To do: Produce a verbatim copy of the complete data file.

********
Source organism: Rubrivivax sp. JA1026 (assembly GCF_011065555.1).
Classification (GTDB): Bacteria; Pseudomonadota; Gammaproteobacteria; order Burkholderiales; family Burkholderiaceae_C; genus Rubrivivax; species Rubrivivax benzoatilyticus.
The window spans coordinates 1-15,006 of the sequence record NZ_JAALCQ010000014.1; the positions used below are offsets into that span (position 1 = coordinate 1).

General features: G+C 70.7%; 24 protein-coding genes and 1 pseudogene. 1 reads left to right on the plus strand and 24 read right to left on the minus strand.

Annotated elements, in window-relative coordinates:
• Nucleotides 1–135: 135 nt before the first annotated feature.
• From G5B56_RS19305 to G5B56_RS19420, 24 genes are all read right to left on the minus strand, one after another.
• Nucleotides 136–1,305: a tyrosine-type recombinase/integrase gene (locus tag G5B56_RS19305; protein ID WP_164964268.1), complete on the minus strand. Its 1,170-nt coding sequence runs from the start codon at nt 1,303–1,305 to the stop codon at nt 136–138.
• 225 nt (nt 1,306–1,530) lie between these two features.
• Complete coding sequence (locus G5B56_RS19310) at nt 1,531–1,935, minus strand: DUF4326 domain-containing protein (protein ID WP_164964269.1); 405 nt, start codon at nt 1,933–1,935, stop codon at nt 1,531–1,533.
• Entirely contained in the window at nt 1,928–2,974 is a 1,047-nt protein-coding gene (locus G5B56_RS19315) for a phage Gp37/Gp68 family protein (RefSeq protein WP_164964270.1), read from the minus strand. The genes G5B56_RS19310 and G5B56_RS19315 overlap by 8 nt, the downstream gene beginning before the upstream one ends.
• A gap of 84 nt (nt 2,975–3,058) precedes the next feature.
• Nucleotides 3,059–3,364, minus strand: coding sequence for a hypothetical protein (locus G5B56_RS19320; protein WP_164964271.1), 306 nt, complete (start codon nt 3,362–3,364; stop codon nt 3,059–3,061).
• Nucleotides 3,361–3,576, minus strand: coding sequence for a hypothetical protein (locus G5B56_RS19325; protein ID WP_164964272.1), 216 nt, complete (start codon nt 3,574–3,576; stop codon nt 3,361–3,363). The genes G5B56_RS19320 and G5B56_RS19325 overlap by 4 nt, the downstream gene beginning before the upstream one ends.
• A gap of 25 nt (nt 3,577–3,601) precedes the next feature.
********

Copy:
Source organism: Rubrivivax sp. JA1026 (assembly GCF_011065555.1).
Classification (GTDB): Bacteria; Pseudomonadota; Gammaproteobacteria; order Burkholderiales; family Burkholderiaceae_C; genus Rubrivivax; species Rubrivivax benzoatilyticus.
The window spans coordinates 1-15,006 of the sequence record NZ_JAALCQ010000014.1; the positions used below are offsets into that span (position 1 = coordinate 1).

General features: G+C 70.7%; 24 protein-coding genes and 1 pseudogene. 1 reads left to right on the plus strand and 24 read right to left on the minus strand.

Annotated elements, in window-relative coordinates:
• Nucleotides 1–135: 135 nt before the first annotated feature.
• From G5B56_RS19305 to G5B56_RS19420, 24 genes are all read right to left on the minus strand, one after another.
• Nucleotides 136–1,305: a tyrosine-type recombinase/integrase gene (locus tag G5B56_RS19305; protein ID WP_164964268.1), complete on the minus strand. Its 1,170-nt coding sequence runs from the start codon at nt 1,303–1,305 to the stop codon at nt 136–138.
• 225 nt (nt 1,306–1,530) lie between these two features.
• Complete coding sequence (locus G5B56_RS19310) at nt 1,531–1,935, minus strand: DUF4326 domain-containing protein (protein ID WP_164964269.1); 405 nt, start codon at nt 1,933–1,935, stop codon at nt 1,531–1,533.
• Entirely contained in the window at nt 1,928–2,974 is a 1,047-nt protein-coding gene (locus G5B56_RS19315) for a phage Gp37/Gp68 family protein (RefSeq protein WP_164964270.1), read from the minus strand. The genes G5B56_RS19310 and G5B56_RS19315 overlap by 8 nt, the downstream gene beginning before the upstream one ends.
• A gap of 84 nt (nt 2,975–3,058) precedes the next feature.
• Nucleotides 3,059–3,364, minus strand: coding sequence for a hypothetical protein (locus G5B56_RS19320; protein WP_164964271.1), 306 nt, complete (start codon nt 3,362–3,364; stop codon nt 3,059–3,061).
• Nucleotides 3,361–3,576, minus strand: coding sequence for a hypothetical protein (locus G5B56_RS19325; protein ID WP_164964272.1), 216 nt, complete (start codon nt 3,574–3,576; stop codon nt 3,361–3,363). The genes G5B56_RS19320 and G5B56_RS19325 overlap by 4 nt, the downstream gene beginning before the upstream one ends.
• A gap of 25 nt (nt 3,577–3,601) precedes the next feature.